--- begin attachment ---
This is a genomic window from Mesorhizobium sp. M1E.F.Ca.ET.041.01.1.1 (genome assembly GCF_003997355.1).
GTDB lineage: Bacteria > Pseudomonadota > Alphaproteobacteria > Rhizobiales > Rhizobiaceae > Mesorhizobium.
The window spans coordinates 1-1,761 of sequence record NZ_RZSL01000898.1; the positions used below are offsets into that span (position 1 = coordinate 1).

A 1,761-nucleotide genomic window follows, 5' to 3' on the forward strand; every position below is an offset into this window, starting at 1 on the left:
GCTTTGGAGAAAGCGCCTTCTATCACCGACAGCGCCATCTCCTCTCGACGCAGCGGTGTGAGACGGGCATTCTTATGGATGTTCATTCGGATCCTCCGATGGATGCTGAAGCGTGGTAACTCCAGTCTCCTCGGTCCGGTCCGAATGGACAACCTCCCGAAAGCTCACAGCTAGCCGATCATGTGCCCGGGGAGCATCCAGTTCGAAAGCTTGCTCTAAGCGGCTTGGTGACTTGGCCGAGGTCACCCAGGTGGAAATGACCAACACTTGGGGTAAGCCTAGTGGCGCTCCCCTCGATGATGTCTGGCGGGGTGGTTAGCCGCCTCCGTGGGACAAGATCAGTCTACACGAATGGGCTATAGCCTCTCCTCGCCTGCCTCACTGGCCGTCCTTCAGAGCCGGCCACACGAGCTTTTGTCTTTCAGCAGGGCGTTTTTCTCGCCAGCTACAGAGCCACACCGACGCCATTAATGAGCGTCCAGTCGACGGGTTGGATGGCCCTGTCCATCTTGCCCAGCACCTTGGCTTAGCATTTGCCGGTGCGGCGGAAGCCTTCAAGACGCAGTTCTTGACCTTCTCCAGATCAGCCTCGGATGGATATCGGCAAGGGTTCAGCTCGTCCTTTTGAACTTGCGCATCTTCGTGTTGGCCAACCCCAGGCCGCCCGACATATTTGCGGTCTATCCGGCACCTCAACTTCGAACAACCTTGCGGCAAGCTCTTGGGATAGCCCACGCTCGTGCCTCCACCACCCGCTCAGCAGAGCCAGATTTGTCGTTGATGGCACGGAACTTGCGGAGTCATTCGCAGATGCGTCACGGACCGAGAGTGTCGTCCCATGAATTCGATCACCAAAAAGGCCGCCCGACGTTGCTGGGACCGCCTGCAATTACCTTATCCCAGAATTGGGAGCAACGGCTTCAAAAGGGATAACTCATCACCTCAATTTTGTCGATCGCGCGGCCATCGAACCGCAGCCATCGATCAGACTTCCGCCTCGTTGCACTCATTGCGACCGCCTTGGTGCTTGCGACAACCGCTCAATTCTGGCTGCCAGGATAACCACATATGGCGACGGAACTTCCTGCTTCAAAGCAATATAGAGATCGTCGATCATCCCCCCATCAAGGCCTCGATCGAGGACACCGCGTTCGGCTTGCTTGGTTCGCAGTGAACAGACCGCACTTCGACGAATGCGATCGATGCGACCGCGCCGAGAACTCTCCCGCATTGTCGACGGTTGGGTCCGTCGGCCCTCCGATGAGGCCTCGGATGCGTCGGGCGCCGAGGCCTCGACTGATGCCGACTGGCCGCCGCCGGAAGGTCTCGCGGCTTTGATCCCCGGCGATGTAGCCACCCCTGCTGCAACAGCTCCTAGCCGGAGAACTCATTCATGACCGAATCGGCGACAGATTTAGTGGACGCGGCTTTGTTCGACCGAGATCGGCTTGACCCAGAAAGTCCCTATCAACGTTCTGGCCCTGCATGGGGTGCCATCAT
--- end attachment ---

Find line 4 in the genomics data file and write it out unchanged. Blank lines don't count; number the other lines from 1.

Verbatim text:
A 1,761-nucleotide genomic window follows, 5' to 3' on the forward strand; every position below is an offset into this window, starting at 1 on the left: